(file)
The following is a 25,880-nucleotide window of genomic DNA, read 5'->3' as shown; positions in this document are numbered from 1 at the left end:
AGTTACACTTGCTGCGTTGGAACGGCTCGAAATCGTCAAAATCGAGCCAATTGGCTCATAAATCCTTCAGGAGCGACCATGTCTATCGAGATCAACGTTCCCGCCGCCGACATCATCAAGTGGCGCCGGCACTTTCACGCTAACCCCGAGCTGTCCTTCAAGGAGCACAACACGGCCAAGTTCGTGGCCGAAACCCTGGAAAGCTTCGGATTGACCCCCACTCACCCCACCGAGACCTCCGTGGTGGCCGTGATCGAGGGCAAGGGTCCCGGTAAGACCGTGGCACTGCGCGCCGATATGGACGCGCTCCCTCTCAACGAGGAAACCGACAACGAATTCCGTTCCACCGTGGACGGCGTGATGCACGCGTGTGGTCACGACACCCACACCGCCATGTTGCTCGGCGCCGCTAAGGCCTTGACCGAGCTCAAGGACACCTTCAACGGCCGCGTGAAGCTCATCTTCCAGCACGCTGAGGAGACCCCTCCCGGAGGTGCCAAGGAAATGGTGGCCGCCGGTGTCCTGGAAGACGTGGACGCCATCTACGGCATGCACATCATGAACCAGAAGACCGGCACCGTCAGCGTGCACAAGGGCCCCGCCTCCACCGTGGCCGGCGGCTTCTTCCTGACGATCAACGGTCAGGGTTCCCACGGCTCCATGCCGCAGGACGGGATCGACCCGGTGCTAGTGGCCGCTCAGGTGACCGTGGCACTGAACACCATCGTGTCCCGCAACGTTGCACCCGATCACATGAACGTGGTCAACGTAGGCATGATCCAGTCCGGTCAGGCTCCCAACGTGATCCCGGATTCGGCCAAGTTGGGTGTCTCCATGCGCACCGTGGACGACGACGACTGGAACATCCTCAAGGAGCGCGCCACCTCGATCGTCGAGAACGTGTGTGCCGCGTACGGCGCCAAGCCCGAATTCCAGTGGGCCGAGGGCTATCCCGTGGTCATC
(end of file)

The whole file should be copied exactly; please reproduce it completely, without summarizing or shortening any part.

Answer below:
The following is a 25,880-nucleotide window of genomic DNA, read 5'->3' as shown; positions in this document are numbered from 1 at the left end:
AGTTACACTTGCTGCGTTGGAACGGCTCGAAATCGTCAAAATCGAGCCAATTGGCTCATAAATCCTTCAGGAGCGACCATGTCTATCGAGATCAACGTTCCCGCCGCCGACATCATCAAGTGGCGCCGGCACTTTCACGCTAACCCCGAGCTGTCCTTCAAGGAGCACAACACGGCCAAGTTCGTGGCCGAAACCCTGGAAAGCTTCGGATTGACCCCCACTCACCCCACCGAGACCTCCGTGGTGGCCGTGATCGAGGGCAAGGGTCCCGGTAAGACCGTGGCACTGCGCGCCGATATGGACGCGCTCCCTCTCAACGAGGAAACCGACAACGAATTCCGTTCCACCGTGGACGGCGTGATGCACGCGTGTGGTCACGACACCCACACCGCCATGTTGCTCGGCGCCGCTAAGGCCTTGACCGAGCTCAAGGACACCTTCAACGGCCGCGTGAAGCTCATCTTCCAGCACGCTGAGGAGACCCCTCCCGGAGGTGCCAAGGAAATGGTGGCCGCCGGTGTCCTGGAAGACGTGGACGCCATCTACGGCATGCACATCATGAACCAGAAGACCGGCACCGTCAGCGTGCACAAGGGCCCCGCCTCCACCGTGGCCGGCGGCTTCTTCCTGACGATCAACGGTCAGGGTTCCCACGGCTCCATGCCGCAGGACGGGATCGACCCGGTGCTAGTGGCCGCTCAGGTGACCGTGGCACTGAACACCATCGTGTCCCGCAACGTTGCACCCGATCACATGAACGTGGTCAACGTAGGCATGATCCAGTCCGGTCAGGCTCCCAACGTGATCCCGGATTCGGCCAAGTTGGGTGTCTCCATGCGCACCGTGGACGACGACGACTGGAACATCCTCAAGGAGCGCGCCACCTCGATCGTCGAGAACGTGTGTGCCGCGTACGGCGCCAAGCCCGAATTCCAGTGGGCCGAGGGCTATCCCGTGGTCATC